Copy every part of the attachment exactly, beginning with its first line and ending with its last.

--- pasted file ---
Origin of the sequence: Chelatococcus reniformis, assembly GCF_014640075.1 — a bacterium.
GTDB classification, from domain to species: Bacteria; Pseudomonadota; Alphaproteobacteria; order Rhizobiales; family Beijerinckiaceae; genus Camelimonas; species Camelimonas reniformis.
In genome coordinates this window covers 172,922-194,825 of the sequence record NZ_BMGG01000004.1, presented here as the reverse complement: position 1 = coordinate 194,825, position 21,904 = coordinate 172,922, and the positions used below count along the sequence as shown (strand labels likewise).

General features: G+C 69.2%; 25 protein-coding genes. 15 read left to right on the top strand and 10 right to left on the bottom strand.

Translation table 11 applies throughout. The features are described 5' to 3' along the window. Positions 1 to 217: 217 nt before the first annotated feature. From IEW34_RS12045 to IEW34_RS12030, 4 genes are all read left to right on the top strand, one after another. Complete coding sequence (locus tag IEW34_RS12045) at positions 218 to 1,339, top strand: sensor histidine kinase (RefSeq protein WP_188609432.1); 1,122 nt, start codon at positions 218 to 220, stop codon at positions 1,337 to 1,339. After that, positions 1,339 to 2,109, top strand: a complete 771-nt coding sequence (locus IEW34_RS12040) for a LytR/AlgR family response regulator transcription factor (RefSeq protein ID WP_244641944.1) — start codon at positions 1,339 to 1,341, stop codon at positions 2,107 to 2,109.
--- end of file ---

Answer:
Origin of the sequence: Chelatococcus reniformis, assembly GCF_014640075.1 — a bacterium.
GTDB classification, from domain to species: Bacteria; Pseudomonadota; Alphaproteobacteria; order Rhizobiales; family Beijerinckiaceae; genus Camelimonas; species Camelimonas reniformis.
In genome coordinates this window covers 172,922-194,825 of the sequence record NZ_BMGG01000004.1, presented here as the reverse complement: position 1 = coordinate 194,825, position 21,904 = coordinate 172,922, and the positions used below count along the sequence as shown (strand labels likewise).

General features: G+C 69.2%; 25 protein-coding genes. 15 read left to right on the top strand and 10 right to left on the bottom strand.

Translation table 11 applies throughout. The features are described 5' to 3' along the window. Positions 1 to 217: 217 nt before the first annotated feature. From IEW34_RS12045 to IEW34_RS12030, 4 genes are all read left to right on the top strand, one after another. Complete coding sequence (locus tag IEW34_RS12045) at positions 218 to 1,339, top strand: sensor histidine kinase (RefSeq protein WP_188609432.1); 1,122 nt, start codon at positions 218 to 220, stop codon at positions 1,337 to 1,339. After that, positions 1,339 to 2,109, top strand: a complete 771-nt coding sequence (locus IEW34_RS12040) for a LytR/AlgR family response regulator transcription factor (RefSeq protein ID WP_244641944.1) — start codon at positions 1,339 to 1,341, stop codon at positions 2,107 to 2,109.